NICOLA Sturgeon has insisted she will look at nuclear fusion technology with an open mind as she has ruled out any atomic power as part of the Scottish Government’s delayed strategy to be released later this year.
The Scottish Government’s latest energy strategy, published in 2017, made it clear that the administration opposes nuclear energy “as is the case today”.
SNP Net Zero Secretary Michael Matheson appeared to contradict the policy which included small modular reactors as part of ‘new technology’ when he ruled out his government’s support for mini reactors to be installed in Scotland.
Energy policy is reserved for the UK government, but the Scottish government can effectively veto any plans to elicit feedback in Scotland through planning regulations.
Unlike nuclear fission, which is currently used for nuclear energy, nuclear fusion creates low levels of radiation by combining two types of hydrogen atoms to produce heat, the main waste product being helium.
Reports suggest Ardeer in North Ayrshire is one of five sites shortlisted for a prototype smelter, which the UK government hopes to be operational by 2040.
But the Scottish government would have to give planning permission for the bid to go ahead.
The Prime Minister was asked if the Scottish Government would support the new technology.
Speaking during Prime Minister’s Questions, Ms Sturgeon said: “We are aware of the growing interest in the development of fusion energy, which is of course different from traditional nuclear energy.
“We should never close our minds to new technologies.
“It is clear, however, that there is still a long way to go to fully understand both the risks and the opportunities that fusion energy technology presents.”
She said the SNP’s position on traditional nuclear power “has not changed and will not change”.
The Scottish government was due to publish its updated energy strategy in the spring, but it was postponed until the autumn after the UK government revealed its new energy security plan amid war in Ukraine.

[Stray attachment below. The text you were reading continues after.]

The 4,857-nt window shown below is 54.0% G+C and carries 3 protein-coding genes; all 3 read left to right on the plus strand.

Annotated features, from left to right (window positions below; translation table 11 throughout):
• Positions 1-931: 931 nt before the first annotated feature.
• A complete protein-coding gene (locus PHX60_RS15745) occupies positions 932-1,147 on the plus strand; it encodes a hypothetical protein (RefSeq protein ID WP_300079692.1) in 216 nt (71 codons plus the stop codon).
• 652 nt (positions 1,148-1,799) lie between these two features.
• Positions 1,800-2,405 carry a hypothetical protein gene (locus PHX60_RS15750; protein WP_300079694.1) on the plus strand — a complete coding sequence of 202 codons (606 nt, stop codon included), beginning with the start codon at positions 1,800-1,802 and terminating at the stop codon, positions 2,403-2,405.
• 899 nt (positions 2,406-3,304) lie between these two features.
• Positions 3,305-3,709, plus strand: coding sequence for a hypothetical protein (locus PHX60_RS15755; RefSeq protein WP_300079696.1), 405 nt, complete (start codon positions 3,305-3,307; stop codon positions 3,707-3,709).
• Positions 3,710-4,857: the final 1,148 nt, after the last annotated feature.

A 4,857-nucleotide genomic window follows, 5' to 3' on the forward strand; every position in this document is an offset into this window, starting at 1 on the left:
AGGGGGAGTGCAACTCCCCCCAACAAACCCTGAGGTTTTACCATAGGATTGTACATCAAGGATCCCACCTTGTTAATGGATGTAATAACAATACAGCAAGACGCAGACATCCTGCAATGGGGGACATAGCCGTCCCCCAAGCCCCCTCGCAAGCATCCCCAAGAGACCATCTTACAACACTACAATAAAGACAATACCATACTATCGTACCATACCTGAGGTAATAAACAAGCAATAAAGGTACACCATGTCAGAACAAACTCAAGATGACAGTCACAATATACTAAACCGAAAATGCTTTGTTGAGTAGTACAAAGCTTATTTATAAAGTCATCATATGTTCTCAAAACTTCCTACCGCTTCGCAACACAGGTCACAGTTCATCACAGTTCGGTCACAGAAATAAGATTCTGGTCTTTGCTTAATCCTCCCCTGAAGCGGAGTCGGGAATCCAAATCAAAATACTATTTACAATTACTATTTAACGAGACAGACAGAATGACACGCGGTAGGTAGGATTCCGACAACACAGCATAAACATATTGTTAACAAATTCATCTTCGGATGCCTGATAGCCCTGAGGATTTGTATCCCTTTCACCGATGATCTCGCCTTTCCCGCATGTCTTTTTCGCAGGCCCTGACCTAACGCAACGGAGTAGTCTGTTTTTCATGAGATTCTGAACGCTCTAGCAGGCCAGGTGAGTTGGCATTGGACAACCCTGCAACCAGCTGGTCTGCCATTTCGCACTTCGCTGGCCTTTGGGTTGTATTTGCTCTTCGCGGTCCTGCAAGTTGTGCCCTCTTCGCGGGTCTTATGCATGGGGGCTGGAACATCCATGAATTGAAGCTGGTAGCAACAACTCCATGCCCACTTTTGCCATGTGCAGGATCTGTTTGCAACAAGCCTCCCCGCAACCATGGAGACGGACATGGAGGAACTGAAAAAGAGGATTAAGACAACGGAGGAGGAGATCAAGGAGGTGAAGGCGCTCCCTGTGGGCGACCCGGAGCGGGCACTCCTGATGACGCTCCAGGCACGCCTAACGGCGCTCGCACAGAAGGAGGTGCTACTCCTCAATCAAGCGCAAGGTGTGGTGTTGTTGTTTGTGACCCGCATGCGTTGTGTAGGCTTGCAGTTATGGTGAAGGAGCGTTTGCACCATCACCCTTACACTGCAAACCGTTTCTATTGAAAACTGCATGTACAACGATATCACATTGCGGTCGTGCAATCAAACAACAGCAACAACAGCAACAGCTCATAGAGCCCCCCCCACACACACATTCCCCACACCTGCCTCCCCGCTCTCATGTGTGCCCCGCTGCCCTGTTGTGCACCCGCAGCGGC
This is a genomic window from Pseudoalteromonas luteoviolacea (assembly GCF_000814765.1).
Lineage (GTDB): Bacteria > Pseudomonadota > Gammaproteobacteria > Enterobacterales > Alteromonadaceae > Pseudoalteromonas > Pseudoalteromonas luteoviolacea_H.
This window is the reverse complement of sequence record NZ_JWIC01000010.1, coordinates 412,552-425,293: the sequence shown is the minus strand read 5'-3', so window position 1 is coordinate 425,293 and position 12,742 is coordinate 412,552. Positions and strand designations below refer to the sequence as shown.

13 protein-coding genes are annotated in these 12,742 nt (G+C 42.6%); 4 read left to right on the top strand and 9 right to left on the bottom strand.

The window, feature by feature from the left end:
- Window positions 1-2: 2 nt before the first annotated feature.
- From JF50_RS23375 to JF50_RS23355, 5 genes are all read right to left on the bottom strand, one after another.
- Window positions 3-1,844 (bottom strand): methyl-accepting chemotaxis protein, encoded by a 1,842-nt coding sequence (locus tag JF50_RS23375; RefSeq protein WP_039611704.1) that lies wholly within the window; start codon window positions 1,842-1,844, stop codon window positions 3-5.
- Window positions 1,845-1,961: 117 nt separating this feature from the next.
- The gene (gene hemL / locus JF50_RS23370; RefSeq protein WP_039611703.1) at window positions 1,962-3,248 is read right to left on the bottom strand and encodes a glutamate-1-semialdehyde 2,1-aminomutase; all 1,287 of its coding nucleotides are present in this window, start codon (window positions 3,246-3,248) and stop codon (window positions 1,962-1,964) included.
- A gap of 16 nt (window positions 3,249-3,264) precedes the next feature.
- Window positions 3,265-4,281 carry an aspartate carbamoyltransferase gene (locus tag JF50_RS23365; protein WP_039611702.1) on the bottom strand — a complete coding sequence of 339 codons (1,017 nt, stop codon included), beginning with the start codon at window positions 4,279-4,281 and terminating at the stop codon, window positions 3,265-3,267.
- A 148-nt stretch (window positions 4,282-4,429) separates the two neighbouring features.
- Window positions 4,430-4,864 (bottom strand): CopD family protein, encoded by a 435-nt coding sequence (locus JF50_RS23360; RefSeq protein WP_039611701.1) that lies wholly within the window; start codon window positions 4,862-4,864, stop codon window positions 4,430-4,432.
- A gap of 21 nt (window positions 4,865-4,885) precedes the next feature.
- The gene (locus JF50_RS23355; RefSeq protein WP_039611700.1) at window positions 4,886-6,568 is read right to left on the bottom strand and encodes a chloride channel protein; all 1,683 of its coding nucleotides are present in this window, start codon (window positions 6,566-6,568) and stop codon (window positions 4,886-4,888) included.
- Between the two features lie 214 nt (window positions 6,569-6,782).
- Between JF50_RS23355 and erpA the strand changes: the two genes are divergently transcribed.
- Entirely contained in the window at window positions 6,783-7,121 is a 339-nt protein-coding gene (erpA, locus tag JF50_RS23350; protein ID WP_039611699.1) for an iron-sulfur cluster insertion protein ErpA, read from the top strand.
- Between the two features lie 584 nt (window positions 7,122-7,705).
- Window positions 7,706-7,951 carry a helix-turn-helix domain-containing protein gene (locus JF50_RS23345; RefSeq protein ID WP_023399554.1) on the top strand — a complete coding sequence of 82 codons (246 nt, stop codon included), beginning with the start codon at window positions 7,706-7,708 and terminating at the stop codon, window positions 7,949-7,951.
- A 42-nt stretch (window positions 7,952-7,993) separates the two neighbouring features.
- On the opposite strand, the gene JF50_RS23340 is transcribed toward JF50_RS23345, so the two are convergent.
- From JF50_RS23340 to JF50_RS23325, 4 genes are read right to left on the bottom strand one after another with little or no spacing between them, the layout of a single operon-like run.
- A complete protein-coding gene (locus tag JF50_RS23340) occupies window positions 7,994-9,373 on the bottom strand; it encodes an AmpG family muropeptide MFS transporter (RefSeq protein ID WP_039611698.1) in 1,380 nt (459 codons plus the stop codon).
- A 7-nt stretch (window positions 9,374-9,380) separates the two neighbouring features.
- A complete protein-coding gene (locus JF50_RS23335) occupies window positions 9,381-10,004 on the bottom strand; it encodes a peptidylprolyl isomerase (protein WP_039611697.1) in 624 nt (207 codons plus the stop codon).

Ms Sturgeon added: “We do not support the construction of new nuclear power stations in Scotland and therefore this will not feature as part of our broader energy strategy review, which is due to be published later this year.
“We will continue to evaluate these new technologies on the basis of safety, value for consumers and contribution to Scotland’s low carbon emissions. economy and the energy future.
But Tory MP Craig Hoy slammed the Prime Minister for her “non-committal response” on nuclear fusion.
He accused the Scottish government of using the planning system “to shut down Scotland’s traditional nuclear industry”.
Mr Hoy said nuclear fusion “has the potential for a virtually unlimited supply of safe, low-carbon, low-radiation energy”.
He added: “Why won’t the Prime Minister give a guarantee that his government will allow Scotland to benefit from this technology when it becomes commercially available – or give in to anti-science and anti- Greens’ nuclear strike yet another price she will pay for them by backing the SNP’s plan for a wild illegal referendum nest in October?
Addressing the attack on plans to hold an independence referendum, Ms Sturgeon insisted the Tories “know a referendum will be legal and that it is coming”.
The prime minister confirmed she was “non-committal on fusion energy”, adding “it would be irresponsible to be anything else”.
She said: “There is a very long way to go before any of us fully understand the risks or even the opportunities the technology could present.
“It will probably be decades before we can see factories working and a lot of understanding has to be built along the way.
“We won’t close our minds, but neither will we jump to conclusions while this work needs to be done.
“When it comes to traditional nuclear energy, our position is well known. We have enormous renewable potential and this government is going to focus on making sure we realize it fully.